• 25 Decision Weights – the criteria are given weights representing their importance Decision Matrix – each problem analysed by MCDM can be illustrated on the matrixshowing criteria, weights and alternativesAccording to Al-Harbi (1999) and other authors, the aim of MCDM methods is to helpdecision-makers learn about the problems they face, to learn about their own and otherparties personal value systems, to learn about organizational values and objectives, andthrough exploring these in the context of the problem to guide them in identifying apreferred course of action. According to Hwang and Yoon (1981) research on MCDMmethods, which have application in project management revealed that they are mostly usedfor evaluation of problems and design of problems. Therefore, the analyzed case study inthis dissertation has a problem of choosing the appropriate selection method for thestudied social enterprise.ApplicationAmong number of MCDM methods available the Analytic Hierarchy Process (AHP) methodhas been chosen by the author. According to Al-Harbi (1999), Harker and Vargas (1987),Perez (1995) the method is viable and widely used by governmental agencies, corporationsand consulting firms. Moreover, there are a lot of applications for this method acrossindustries showing that method is popular and works, efficiently allowing making sounddecisions. Below there is a list of authors who used AHP method for their own researchstudies and cases, which show a great variety of applications.Authors (Year of publication) Application of AHP methodWu, W., Lee, Y. (2007) Selecting knowledge management strategiesMahdi, I.M., Riley, M. J., Fereif, S.M., Alex,P.A. (2002)Contractor selection
    • 26Marzouk, M. (2008) Contractor selectionHatush, Z. and Skitmore, M. (1998) Contractor selectionMota, C. M. M., Almeida, A. T., Alencar, L. H.(2009)Assigning priorities to activities in projectmanagementMilis, K., Mercken, R. (2004) The evaluation of Information andCommunication Technology projectsLin, M., Wang, C., Chen, M., Chang, C. A.(2008)Customer-driven product design processLee, A. H. I., Chen, W., Chang, C. (2008) Evaluation of performance of IT departmentin the manufacturing industry in TaiwanHuang, Y., Bian, L. (2009) Personalized recommendations for touristattractions over InternetErtugrul, I., Karakasoglu, N. (2009) Performance evaluation of Turkish cementfirmsChin, K., Xu, D., Yang, J., Lam, J.P. (2008) Product project screeningCheng, S., Chen, M., Chang, H., Chou, T.(2007)Semantic-based facial expression recognitionCelik, M., Er, I. D., Ozok, A. F. (2009) Shipping registry selection: The case ofTurkish maritime industryCarlucci, D., Schiuma, G. (2007) Knowledge assets value creation map,Assessing knowledge assets value driversThe above table shows that the AHP method is widely used in various industries, thereforethe author decided to illustrate application of it to the studied social enterprise.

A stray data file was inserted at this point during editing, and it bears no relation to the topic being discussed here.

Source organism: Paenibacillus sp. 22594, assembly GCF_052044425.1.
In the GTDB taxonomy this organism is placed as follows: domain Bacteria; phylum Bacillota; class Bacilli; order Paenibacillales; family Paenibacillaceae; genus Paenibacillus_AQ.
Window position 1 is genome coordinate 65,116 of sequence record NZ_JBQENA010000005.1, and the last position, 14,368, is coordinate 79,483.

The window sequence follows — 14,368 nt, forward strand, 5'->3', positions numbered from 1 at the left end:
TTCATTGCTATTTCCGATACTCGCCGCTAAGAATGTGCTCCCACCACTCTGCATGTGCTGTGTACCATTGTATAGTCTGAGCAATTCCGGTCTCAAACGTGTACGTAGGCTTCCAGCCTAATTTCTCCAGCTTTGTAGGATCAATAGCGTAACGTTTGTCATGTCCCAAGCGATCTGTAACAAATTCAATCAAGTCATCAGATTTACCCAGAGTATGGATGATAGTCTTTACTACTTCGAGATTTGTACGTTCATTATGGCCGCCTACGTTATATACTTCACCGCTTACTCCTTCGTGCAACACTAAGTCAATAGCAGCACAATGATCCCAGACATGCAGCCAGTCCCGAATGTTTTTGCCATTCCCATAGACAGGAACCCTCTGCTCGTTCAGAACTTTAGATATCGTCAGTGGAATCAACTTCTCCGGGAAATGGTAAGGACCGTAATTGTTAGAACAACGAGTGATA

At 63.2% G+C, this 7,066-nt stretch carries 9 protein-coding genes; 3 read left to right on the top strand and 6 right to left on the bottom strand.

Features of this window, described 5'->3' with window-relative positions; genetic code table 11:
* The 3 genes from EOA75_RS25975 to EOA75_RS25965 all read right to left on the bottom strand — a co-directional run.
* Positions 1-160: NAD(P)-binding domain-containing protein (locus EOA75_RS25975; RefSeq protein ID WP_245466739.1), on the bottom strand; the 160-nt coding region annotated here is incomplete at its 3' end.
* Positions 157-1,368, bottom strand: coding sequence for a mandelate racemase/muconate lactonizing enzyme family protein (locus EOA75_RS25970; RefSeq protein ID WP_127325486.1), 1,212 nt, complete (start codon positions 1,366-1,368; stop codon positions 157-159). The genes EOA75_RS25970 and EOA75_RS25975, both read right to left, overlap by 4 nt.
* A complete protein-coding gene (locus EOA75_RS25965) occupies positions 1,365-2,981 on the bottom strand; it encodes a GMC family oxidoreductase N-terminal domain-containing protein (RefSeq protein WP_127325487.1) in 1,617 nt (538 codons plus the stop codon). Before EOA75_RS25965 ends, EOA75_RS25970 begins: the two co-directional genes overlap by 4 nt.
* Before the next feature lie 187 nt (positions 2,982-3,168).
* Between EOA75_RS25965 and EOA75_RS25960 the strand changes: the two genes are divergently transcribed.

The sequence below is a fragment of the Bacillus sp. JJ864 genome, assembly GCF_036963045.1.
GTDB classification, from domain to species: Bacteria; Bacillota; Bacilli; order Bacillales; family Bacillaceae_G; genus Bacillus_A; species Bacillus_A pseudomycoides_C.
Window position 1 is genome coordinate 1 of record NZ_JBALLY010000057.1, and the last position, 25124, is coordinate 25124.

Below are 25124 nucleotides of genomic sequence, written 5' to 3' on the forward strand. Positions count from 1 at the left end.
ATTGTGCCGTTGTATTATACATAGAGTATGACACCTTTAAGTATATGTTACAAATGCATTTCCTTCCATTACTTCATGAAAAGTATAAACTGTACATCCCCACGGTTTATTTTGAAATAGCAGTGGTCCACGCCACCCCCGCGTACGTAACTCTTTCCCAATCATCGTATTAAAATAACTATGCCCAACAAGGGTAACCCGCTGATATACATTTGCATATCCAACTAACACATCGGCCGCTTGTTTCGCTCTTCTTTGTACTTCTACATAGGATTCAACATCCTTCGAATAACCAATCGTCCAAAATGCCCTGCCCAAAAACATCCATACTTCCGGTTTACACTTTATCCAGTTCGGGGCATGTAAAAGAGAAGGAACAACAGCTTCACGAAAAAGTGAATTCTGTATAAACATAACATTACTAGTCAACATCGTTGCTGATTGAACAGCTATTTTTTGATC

• 27The Analytic Hierarchy ProcessThe method s has been developed by Saaty (1980; 1994; 2001), therefore it is essential tounderstand the process of the author. Consequently, there are three principles of analyticthought that underlie the AHP which are: constructing hierarchies, establishing prioritiesand logical consistency.Structuring (Construction) hierarchies. Saaty (2001) states that human mind structurescomplex reality into parts, which consist of parts and so on building a hierarchy. Breaking aproblem or a case down to detailed structures allows getting a more complete picture. Insome cases it can have up to nine levels if the problem is complex or decision veryimportant.Setting priorities. According to Saaty (2001, p.17) humans have the ability to perceiverelationships among the things they observe, to compare pairs of similar things againstcertain criteria and to discriminate between both members of a pair by judging the intensityof their preference for one over the other. Consequently, Saaty (2001) argues that judgmentscan be synthesized through imagination or with AHP, the new logical process, which allowsgaining understanding of the whole system.Logical consistency. Final principle of AHP method comes from Saaty’s research (2001)revealing that humans the ability to establish relationships among objects or ideas in such away that they are coherent. This means that judgments relate to each other exhibitingconsistency, which means two things. Firstly, the ideas or objects are grouped according tohomogeneity and relevance. Secondly, the intensities of relations among ideas or objectsbased on a particular criterion justify each other in some logical way.
    • 28Principles in AHP ProcessSaaty’s AHP method (2001) utilizes these principles in AHP process incorporating both thequalitative and the quantitative aspects of human thought: the qualitative to define theproblem and it hierarchy and the quantitative to express judgements and preferencesconcisely. The AHP process integrates those two approaches which allow making sounddecisions.AHP StepsAl-Harbi (1999) summarized steps of Saaty’s AHP method: